Which film has the craziest ending?

"Watchmen": That's why we don't see the crazy ending of the comic in the film

In 1986/87 the groundbreaking graphic novel "Watchmen" by Alan Moore was published. Due to its great popularity, a film adaptation was already under discussion at the end of the 1980s, and Terry Gilliam ("Brazil") was even among the candidates for directing at times. However, because he did not want to squeeze the material into a single film, he turned it down in the end. After an adaptation by Darren Aronofsky (“Requiem For A Dream”) failed in the early 2000s, Zack Snyder, who recommended himself for this job with the film adaptation of the graphic novel “300”, took on “Watchmen” and finally brought the comic classic to the big screen in 2009 with “Watchmen - The Guardians”.

The director stuck closely to the template, which was praised from many sides. In some points, however, it deviated significantly, the most obvious being the completely different ending.

The end in the film (Warning: spoilers!)

In the grand finale of the film, Adrian Veidt alias Ozymandias (Matthew Goode) tells his former Watchmen colleagues that a nuclear war between the USA and the Soviet Union can only be prevented by giving the two great powers a reason to rapprochement. By this he means the shared hatred of Jon Osterman alias Dr. Manhattan (Billy Crudup). This one Veidt wants to provoke by attacking the world's major cities with nuclear weapons that have Manhattan's energy structure. Because the now god-like and barely human Osterman can logically understand that the seemingly crazy plan kills millions, but also saves billions, he kills Rorschach (Jackie Earle Haley), who wants to bring the truth to light, and sets off on his own to another galaxy.

The end in the comic template

In the template by Alan Moore, however, the grand finale is many times crazier. There, too, Adrian Veidt has the plan to save humanity through mass murder. Indeed he wants to achieve this by creating a gigantic squid creature (H.P. Lovecraft sends his regards) and releasing it on New York City. Thereupon humanity allies itself against the supposed aliens. Dr. So Veidt does not push Manhattan into a villain role, but in the end he sees himself forced to eliminate Rorschach and set off into another galaxy.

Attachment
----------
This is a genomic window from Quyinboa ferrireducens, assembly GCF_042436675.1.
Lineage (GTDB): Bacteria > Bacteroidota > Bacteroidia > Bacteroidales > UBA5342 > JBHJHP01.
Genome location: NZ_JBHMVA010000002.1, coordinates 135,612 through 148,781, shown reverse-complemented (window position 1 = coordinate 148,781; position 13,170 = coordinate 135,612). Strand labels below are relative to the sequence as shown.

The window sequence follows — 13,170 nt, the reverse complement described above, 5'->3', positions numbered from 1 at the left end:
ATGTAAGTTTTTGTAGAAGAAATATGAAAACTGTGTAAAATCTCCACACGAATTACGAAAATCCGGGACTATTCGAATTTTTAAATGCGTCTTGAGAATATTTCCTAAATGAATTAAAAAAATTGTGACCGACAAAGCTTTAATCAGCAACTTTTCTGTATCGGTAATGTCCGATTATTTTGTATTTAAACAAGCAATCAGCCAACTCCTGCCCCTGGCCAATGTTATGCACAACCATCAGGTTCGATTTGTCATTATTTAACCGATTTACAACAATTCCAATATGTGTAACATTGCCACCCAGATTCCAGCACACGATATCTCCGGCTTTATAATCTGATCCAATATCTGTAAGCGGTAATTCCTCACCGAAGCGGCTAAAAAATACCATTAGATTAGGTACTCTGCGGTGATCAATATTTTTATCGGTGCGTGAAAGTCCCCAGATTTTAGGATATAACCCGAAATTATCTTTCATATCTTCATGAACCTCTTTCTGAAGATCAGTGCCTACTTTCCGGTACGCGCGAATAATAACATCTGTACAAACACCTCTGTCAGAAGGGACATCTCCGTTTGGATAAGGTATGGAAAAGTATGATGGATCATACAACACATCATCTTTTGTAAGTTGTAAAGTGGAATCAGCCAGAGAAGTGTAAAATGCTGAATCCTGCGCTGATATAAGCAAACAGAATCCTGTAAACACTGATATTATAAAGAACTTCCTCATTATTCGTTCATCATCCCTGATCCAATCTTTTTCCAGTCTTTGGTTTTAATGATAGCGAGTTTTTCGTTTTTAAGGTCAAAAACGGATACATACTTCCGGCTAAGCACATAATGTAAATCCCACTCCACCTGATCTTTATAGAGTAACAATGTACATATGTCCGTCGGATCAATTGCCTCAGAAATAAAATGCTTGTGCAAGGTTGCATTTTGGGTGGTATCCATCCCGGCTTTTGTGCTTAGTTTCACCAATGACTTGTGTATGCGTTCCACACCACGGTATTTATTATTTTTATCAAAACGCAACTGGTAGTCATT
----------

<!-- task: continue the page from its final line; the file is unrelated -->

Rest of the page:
That's why the finale was changed

Many fans were disappointed that this epic finale was not featured in Zack Snyder's film. But in an interview with MTV shortly after the theatrical release, the director explained why the change was necessary: “It would have taken at least 15 minutes to explain the squid and its appearance properly. Otherwise it would have just looked crazy. So we left him out of the film to focus more on Rorschach and a little more on Dr. To be able to concentrate in Manhattan. "

These considerations were preceded by a request from the studio to keep the film as short as possible. And since even the theatrical version ended up at 163 minutes (the Directors Cut lasts 187 minutes, the Ultimate Cut even 215 minutes), the change to the finale was probably inevitable.

The very last scene, however, is identical in the film and graphic novel: An employee of the New Frontiersman newspaper finds Rorschach's diary in the mail, which is why the story ends with a tragic final chord. The publication of the truth behind the attack - whether tentacle monsters or nuclear weapons - will divide the nations again and all the deaths were ultimately in vain.

ProSieben shows “Watchmen - Die Wächter” this Saturday evening (February 23, 2019) from 10:55 pm in the theatrical version. In the following article we will explain what distinguishes the three different versions:

The three cut versions of the film are so different